Florida law defines theft as the unlawful taking of someone else’s property with the intent of keeping it. This includes fraudulently keeping property that has been entrusted to you; defrauding someone using false representations or pretense; taking property by false premises; larceny; embezzlement; and larceny by trick and device.
Property can include credit or services as well as physical objects. There is also identity theft; failing to return something you’ve rented or leased and taking money to do a job and then not doing it. Sometimes finding something and not returning it when the owner can be identified is considered a form of theft.
Florida law divides theft crimes into two categories, grand theft and petty theft. In most cases, prosecutors must show that the value of the things stolen is $300 or greater in order to file felony grand theft charges. Usually grand theft is punishable by up to five years in state prison. Prison time can be increased depending on the value of the items stolen. Dealing in stolen goods carries a possible prison term of between five and fifteen years.
Thefts of items over $150 but under $300 is a first degree misdemeanor charge. If the item is under $150 it is a second degree misdemeanor. A first degree misdemeanor carries a penalty range of incarceration of up to one year in the county jail and up to a $1,000 fine. A second degree misdemeanor carries a penalty range of up to 60 days incarceration in the county jail and up to a $500 fine. If you are convicted or agree to a plea bargain you will almost always have to pay restitution to the victim.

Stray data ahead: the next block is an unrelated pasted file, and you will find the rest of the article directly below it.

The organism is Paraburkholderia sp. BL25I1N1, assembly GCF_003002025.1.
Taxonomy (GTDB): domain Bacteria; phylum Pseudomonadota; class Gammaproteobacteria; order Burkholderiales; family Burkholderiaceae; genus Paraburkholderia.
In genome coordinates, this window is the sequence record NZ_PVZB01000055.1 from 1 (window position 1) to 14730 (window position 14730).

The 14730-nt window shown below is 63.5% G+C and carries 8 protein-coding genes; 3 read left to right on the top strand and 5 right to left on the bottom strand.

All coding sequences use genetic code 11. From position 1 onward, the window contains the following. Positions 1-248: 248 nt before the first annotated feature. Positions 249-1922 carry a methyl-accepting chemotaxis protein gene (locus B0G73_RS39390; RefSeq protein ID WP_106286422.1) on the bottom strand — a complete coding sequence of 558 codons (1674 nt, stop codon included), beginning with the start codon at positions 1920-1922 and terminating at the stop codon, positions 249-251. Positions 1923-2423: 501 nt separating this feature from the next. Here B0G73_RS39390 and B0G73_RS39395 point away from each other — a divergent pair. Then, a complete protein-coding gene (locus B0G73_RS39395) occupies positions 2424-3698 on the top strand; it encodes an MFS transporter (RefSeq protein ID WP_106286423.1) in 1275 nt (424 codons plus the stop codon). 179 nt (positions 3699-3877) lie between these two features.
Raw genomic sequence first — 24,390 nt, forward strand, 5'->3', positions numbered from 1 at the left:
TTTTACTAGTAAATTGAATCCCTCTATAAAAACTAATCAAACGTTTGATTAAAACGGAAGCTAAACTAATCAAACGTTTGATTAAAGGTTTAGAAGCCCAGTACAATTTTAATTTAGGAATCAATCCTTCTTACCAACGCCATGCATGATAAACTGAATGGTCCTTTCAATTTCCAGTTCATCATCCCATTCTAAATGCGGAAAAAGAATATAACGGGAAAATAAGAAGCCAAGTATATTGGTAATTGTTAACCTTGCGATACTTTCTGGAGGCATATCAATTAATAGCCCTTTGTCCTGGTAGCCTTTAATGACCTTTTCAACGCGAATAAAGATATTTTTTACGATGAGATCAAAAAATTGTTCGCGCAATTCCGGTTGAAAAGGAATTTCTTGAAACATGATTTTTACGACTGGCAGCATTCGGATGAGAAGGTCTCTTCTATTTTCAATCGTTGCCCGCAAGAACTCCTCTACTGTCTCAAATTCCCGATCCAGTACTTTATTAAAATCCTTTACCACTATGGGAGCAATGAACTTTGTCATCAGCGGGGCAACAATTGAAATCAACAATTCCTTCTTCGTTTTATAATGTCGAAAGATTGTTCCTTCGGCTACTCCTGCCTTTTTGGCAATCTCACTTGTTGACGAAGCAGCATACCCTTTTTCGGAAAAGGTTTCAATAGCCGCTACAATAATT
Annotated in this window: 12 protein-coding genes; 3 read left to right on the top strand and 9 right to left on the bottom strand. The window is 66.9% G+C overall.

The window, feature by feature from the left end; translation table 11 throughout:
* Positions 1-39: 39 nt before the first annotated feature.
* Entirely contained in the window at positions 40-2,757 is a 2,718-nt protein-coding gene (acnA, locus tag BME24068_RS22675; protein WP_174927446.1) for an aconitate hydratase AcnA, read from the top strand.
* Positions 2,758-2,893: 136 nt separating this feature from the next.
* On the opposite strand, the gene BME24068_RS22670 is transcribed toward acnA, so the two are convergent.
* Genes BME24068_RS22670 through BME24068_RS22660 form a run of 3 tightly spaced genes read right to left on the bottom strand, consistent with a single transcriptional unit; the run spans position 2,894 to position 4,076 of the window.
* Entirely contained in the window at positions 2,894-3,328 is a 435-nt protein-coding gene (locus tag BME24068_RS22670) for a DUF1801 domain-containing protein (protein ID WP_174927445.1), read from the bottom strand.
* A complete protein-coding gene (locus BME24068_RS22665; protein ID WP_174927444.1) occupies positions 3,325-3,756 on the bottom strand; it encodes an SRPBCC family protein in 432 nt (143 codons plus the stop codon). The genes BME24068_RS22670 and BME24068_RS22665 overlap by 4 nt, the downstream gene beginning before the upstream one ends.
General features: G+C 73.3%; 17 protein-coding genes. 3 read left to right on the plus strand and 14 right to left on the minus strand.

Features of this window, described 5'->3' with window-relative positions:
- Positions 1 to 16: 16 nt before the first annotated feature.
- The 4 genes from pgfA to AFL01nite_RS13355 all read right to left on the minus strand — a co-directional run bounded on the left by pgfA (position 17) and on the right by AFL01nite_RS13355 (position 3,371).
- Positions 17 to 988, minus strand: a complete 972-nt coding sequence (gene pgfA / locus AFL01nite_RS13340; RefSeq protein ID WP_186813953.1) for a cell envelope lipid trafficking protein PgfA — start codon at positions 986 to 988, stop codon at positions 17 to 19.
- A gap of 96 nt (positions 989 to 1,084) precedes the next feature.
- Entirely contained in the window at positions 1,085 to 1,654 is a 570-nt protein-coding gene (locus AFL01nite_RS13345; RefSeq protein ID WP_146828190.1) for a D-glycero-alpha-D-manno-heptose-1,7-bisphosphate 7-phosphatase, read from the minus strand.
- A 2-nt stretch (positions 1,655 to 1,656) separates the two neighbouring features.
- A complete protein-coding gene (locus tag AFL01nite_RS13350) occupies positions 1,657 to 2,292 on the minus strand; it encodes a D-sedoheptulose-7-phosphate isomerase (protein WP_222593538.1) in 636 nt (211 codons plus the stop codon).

It is important to be aware that there are all sorts of aggravators which may increase the charges from misdemeanor to felony. There are also aggravators that increase the penalties from possible probation all the way up to thirty years in prison.
Sometimes it is possible to charge a person who is charged with misdemeanor petite or retail theft as a felony even if the value of the item is very small. This is known as a “petite with two priors” and it qualifies as a felony offense with a possible prison term of up to 5 years and up to a $5,000 fine.
Glenn Swiatek has the knowledge and expertise to help those charged with theft crimes. It is possible that if you are a first-time offender and the amount is small that he will be able to work out a civil compromise and have the case dismissed. If charges have already been filed, it’s possible to ask the victim to appear in court and ask that they be dropped, because restitution has been made.
Glenn Swiatek also has the knowledge and expertise to assist you if you have been charged with felony grand theft. It may still be possible to have you enter a diversion program where if restitution is made and you are not rearrested for some other offense, the prosecutor drops the charge after a period of time – usually 12 to 18 months.
Glenn Swiatek has often been able to win alternatives to jail or prison time for his clients. These alternatives include work release programs, community service, house arrest/electronic monitoring, work programs and private counseling services that offer specialized therapy for those accused of theft. Staying out of jail or prison helps you protect your freedom, your job, your family’s financial security and your future employment prospects. If you’ve been accused of a theft crime, call Glenn Swiatek as soon as possible to discuss how he can help. Criminal law is not Glenn Swiatek’s sideline – it is all he does. Call Glenn Swiatek as soon as possible at 850-609-0940 or contact us for a no cost consultation.